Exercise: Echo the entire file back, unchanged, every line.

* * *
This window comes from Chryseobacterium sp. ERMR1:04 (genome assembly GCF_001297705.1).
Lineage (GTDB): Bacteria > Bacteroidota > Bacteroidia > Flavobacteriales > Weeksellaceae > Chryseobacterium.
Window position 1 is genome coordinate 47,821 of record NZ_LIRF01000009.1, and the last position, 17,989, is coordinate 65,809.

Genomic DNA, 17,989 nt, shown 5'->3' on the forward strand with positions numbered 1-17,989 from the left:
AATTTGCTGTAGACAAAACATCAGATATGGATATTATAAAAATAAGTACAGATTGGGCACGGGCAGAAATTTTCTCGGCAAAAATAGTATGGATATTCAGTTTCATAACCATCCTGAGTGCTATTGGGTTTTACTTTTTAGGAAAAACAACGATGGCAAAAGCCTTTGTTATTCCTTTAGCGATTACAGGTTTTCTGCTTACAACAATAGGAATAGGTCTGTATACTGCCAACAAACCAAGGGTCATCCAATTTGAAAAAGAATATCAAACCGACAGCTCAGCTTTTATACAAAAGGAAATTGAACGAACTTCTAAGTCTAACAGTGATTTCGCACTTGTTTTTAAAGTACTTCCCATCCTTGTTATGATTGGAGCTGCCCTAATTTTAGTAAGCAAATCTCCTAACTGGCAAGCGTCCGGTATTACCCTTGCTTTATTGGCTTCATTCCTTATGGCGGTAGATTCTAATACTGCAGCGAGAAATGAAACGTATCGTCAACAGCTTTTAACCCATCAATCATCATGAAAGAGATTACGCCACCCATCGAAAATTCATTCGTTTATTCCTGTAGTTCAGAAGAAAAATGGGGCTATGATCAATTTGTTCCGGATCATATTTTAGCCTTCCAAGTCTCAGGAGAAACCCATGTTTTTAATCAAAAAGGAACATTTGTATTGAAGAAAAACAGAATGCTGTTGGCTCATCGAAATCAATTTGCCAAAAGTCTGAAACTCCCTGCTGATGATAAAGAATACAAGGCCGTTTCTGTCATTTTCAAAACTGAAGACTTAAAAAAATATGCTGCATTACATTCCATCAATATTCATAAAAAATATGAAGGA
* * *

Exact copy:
This window comes from Chryseobacterium sp. ERMR1:04 (genome assembly GCF_001297705.1).
Lineage (GTDB): Bacteria > Bacteroidota > Bacteroidia > Flavobacteriales > Weeksellaceae > Chryseobacterium.
Window position 1 is genome coordinate 47,821 of record NZ_LIRF01000009.1, and the last position, 17,989, is coordinate 65,809.

Genomic DNA, 17,989 nt, shown 5'->3' on the forward strand with positions numbered 1-17,989 from the left:
AATTTGCTGTAGACAAAACATCAGATATGGATATTATAAAAATAAGTACAGATTGGGCACGGGCAGAAATTTTCTCGGCAAAAATAGTATGGATATTCAGTTTCATAACCATCCTGAGTGCTATTGGGTTTTACTTTTTAGGAAAAACAACGATGGCAAAAGCCTTTGTTATTCCTTTAGCGATTACAGGTTTTCTGCTTACAACAATAGGAATAGGTCTGTATACTGCCAACAAACCAAGGGTCATCCAATTTGAAAAAGAATATCAAACCGACAGCTCAGCTTTTATACAAAAGGAAATTGAACGAACTTCTAAGTCTAACAGTGATTTCGCACTTGTTTTTAAAGTACTTCCCATCCTTGTTATGATTGGAGCTGCCCTAATTTTAGTAAGCAAATCTCCTAACTGGCAAGCGTCCGGTATTACCCTTGCTTTATTGGCTTCATTCCTTATGGCGGTAGATTCTAATACTGCAGCGAGAAATGAAACGTATCGTCAACAGCTTTTAACCCATCAATCATCATGAAAGAGATTACGCCACCCATCGAAAATTCATTCGTTTATTCCTGTAGTTCAGAAGAAAAATGGGGCTATGATCAATTTGTTCCGGATCATATTTTAGCCTTCCAAGTCTCAGGAGAAACCCATGTTTTTAATCAAAAAGGAACATTTGTATTGAAGAAAAACAGAATGCTGTTGGCTCATCGAAATCAATTTGCCAAAAGTCTGAAACTCCCTGCTGATGATAAAGAATACAAGGCCGTTTCTGTCATTTTCAAAACTGAAGACTTAAAAAAATATGCTGCATTACATTCCATCAATATTCATAAAAAATATGAAGGA